You’ll notice that most of my recipes call for kosher salt. I use it even when baking, and have given the appropriate measurements for using this variety. When cooking for myself and family, I rarely use teaspoons to measure the salt. One of Kosher salt’s benefits is its larger grain, which I like to feel between my finger tips to judge how much to use. Of course the best way to measure the salt is to taste, so no matter what you use always taste your dish at the end and adjust the seasoning appropriately. If a dish is not well seasoned, the flavors will not shine through and the dish will taste flat.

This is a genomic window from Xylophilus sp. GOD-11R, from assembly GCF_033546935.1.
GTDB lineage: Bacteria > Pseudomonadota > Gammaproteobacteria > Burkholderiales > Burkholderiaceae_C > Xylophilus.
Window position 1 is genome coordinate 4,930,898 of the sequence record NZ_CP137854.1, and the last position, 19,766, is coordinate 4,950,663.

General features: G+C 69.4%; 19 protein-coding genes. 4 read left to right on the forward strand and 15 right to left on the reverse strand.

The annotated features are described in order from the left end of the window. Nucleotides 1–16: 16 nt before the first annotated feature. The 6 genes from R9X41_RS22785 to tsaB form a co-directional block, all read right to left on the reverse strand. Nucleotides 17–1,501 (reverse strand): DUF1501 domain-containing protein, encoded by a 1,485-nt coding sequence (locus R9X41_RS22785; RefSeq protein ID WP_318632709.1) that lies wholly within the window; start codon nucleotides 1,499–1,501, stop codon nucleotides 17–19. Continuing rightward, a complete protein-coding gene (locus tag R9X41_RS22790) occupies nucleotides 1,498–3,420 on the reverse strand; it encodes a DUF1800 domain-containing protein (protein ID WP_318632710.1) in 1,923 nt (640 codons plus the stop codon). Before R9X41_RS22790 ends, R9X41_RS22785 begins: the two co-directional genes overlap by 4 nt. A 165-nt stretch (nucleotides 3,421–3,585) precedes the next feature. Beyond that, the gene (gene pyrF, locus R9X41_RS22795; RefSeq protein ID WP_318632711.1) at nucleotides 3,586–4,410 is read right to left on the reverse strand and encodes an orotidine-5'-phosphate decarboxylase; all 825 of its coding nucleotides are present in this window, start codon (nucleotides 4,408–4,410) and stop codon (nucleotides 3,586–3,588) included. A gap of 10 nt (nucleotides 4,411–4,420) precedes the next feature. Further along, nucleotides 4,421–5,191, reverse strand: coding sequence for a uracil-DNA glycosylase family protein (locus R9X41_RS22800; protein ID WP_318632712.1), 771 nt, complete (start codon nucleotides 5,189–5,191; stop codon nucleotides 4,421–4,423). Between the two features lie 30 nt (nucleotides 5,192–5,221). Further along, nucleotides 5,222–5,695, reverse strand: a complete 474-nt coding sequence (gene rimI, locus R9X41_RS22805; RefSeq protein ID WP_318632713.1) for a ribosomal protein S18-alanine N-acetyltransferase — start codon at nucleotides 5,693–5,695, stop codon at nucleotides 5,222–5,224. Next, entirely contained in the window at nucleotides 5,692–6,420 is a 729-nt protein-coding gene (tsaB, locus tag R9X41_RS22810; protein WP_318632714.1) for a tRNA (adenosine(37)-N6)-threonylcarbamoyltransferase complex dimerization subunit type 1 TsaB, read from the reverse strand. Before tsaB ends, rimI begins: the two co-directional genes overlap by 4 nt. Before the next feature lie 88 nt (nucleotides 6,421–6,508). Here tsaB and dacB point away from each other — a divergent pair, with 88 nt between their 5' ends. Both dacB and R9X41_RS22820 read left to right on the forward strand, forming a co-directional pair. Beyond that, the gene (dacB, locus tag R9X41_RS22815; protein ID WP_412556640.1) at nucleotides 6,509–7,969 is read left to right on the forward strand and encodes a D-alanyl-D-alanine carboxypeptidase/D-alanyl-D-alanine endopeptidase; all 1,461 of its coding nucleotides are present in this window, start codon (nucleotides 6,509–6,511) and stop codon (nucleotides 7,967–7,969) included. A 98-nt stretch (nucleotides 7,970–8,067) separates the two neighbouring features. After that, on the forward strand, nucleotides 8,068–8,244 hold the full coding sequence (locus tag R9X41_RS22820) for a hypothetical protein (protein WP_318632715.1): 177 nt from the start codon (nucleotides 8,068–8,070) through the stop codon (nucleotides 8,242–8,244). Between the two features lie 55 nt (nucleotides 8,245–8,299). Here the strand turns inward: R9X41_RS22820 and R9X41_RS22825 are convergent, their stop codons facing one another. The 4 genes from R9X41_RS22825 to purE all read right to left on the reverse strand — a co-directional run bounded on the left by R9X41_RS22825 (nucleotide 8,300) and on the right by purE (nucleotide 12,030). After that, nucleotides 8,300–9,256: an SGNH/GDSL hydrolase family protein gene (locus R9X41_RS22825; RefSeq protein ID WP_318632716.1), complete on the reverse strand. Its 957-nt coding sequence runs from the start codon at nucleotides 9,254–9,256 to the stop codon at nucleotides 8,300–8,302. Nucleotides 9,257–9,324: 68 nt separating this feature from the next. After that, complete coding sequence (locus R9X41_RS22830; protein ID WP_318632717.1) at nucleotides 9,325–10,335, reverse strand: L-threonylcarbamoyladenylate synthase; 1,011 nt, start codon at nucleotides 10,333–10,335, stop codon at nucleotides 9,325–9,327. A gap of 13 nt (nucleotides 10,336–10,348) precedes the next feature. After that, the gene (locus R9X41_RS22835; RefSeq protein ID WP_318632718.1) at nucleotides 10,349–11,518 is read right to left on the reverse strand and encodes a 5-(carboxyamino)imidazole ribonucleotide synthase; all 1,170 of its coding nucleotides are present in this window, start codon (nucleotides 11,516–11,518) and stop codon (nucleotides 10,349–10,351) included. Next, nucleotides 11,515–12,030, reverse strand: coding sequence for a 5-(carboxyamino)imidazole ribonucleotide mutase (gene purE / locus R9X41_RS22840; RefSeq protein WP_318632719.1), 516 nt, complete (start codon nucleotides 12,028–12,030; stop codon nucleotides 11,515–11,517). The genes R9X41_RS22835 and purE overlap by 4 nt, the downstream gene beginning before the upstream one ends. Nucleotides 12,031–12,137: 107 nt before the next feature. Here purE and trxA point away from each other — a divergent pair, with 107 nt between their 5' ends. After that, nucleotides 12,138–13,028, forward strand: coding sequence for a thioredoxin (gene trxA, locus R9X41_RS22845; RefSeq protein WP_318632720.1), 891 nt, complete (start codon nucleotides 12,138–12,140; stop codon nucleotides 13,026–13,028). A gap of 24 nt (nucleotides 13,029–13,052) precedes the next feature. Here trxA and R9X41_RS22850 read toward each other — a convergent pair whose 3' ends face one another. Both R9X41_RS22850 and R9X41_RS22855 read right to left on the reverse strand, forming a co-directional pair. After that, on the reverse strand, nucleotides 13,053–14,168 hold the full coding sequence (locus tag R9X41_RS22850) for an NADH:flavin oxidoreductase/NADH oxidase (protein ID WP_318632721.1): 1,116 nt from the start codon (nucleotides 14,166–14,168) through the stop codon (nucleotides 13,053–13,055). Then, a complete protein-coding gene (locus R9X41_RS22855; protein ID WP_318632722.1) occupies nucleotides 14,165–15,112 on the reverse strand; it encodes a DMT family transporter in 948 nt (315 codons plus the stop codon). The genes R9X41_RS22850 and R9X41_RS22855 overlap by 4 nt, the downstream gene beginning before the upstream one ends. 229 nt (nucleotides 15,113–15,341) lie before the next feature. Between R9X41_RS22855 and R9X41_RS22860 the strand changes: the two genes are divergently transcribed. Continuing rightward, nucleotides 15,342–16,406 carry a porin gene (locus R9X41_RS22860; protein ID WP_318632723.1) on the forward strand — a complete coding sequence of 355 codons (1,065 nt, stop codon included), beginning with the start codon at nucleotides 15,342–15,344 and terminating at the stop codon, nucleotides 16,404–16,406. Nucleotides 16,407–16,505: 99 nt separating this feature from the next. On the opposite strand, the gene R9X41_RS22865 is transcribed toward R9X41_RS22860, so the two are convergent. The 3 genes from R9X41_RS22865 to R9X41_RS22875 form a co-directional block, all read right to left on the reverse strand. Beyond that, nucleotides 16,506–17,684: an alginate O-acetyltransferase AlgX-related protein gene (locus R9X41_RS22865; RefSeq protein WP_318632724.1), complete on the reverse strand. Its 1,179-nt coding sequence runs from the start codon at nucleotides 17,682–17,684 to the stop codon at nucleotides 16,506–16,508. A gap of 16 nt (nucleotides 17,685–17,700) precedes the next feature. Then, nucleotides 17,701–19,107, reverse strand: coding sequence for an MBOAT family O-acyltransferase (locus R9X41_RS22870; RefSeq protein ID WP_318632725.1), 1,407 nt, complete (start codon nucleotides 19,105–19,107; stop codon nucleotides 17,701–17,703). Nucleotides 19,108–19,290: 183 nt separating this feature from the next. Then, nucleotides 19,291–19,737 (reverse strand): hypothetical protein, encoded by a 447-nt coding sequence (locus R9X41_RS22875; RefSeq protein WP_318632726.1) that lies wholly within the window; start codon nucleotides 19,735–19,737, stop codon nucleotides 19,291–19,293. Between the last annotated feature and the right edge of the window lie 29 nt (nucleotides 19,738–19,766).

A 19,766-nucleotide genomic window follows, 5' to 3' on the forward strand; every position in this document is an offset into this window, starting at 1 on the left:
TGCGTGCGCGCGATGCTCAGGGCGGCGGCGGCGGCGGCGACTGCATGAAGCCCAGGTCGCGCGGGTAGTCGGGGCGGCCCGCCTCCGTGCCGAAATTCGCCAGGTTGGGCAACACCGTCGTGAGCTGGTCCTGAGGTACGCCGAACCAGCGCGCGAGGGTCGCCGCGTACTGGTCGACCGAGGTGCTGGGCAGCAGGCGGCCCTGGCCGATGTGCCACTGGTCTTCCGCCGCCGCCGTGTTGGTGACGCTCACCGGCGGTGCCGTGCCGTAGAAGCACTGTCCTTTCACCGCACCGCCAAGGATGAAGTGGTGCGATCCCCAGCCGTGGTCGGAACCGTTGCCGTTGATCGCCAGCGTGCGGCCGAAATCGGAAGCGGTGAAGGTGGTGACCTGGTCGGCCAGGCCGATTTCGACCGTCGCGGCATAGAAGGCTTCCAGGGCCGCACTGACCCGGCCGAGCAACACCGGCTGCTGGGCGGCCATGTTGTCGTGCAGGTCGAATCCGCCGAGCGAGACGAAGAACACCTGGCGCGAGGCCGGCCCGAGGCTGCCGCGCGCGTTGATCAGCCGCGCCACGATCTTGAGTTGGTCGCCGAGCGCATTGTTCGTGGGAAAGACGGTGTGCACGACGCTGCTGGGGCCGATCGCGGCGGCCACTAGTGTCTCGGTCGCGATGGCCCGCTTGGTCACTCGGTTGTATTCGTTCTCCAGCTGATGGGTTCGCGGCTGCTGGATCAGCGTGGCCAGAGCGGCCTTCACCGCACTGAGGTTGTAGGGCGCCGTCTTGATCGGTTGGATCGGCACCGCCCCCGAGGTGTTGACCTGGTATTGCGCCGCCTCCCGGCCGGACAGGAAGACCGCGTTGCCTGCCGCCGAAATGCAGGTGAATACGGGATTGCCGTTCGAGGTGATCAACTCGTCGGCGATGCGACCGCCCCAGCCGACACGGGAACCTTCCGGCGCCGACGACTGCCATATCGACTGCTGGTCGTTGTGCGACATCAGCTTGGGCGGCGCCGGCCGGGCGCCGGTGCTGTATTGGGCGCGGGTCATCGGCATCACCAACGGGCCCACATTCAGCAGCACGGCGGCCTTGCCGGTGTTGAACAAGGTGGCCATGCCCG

Flaked Sea Salt
I enjoy using flaked sea salt for finishing dishes, when a little sprinkle and crunch for texture are in order. Think of a Caprese salad, finished with a drizzle of good olive oil. A little sprinkling of flaked salt is the perfect finishing touch.
There are several different types of flavored salt on the market today, and I like using these as finishing salts as well. A fun, and very tasty way to use them is to serve small bowls with a good loaf of artisan crusty bread and softened butter. A pinch of smoked sea salt or truffle salt on really good bread and butter is the stuff of dreams.